Things to change on the pattern pieces:

  • Add about 1″ to the back bottom so that I have room to attach the skirt.
  • Add a short square “tail” to the bottom of the middle of the back piece. I want to run the boning down into the tail to prevent those bones from poking me in the top of the butt.
  • Add seam allowance at side-back seam and shoulder seam.


  1. Cut out all pieces. Two layers of linen for each piece.
  2. Sew inner back and side-back pieces together.
  3. Sew outer back and side-back pieces together.
  4. Sew inner full-back piece to outer full-back piece along the top, right and left edges (leaving bottom open). Don’t sew shoulder straps. Flip outside-out and iron.
  5. Sew inner front piece to outer front piece along top, right and left edges (leaving bottom open). Flip outside-out and iron.
  6. Add boning channels. Add boning. Add tacking stitches to keep boning in place.
  7. Add lacing strip to one side of the front piece and the matching side of the back piece.
  8. Attach other side of front permanently to back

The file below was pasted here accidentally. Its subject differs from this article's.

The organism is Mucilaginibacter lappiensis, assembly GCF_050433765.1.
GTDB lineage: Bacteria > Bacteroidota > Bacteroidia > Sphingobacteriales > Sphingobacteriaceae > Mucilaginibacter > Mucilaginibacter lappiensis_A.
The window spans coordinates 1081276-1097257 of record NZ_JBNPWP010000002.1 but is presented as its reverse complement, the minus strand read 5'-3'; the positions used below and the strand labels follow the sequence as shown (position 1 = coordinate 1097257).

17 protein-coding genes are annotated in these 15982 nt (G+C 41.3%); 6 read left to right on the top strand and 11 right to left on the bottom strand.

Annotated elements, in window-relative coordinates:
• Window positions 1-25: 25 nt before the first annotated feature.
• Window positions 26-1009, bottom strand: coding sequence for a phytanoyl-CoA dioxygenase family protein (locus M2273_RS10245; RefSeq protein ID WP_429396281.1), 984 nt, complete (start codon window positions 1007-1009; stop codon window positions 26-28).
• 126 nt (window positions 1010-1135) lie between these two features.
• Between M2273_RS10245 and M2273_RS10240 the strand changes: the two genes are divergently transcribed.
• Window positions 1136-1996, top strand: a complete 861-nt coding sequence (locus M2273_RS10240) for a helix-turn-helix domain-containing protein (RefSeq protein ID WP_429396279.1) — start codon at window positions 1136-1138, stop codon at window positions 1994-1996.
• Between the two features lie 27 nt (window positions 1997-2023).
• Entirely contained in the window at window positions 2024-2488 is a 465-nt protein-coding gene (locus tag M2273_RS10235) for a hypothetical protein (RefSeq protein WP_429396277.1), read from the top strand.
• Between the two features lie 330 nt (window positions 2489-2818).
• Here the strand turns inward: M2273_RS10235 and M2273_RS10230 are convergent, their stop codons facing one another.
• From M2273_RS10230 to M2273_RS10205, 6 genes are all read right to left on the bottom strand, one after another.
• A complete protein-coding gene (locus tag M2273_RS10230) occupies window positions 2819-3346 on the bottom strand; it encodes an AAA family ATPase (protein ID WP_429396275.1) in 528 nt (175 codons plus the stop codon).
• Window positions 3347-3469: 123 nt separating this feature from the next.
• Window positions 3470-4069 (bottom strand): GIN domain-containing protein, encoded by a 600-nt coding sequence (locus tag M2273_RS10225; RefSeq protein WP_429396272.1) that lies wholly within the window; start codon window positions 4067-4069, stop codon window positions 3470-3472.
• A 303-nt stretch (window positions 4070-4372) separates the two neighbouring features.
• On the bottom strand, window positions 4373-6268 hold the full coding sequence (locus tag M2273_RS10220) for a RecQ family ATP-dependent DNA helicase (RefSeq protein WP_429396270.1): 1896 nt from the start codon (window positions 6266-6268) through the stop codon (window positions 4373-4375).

9. Try it on.
  10. Adjust the sleeve caps and sew them together.
    Assuming everything above here works:

  11. Add fashion fabric (brown wool) and decorative trim.
  12. Make skirt and attach pleated skirt to bodice.
  13. Make accessories.

FedEx lied, but in a good way. Fabric arrived yesterday. The brown is acceptable. It’s not the “liver” color I wanted.. but it’s good enough.
I tried to place the sleeve caps. Hard to do when one side is behind your back.. and that’s the side you need to pin down. I’ll wait on “Open Project Night” (tomorrow) and hope that Edith comes over to pin the straps. Other than that I think I’m ready to move onto the actual garment.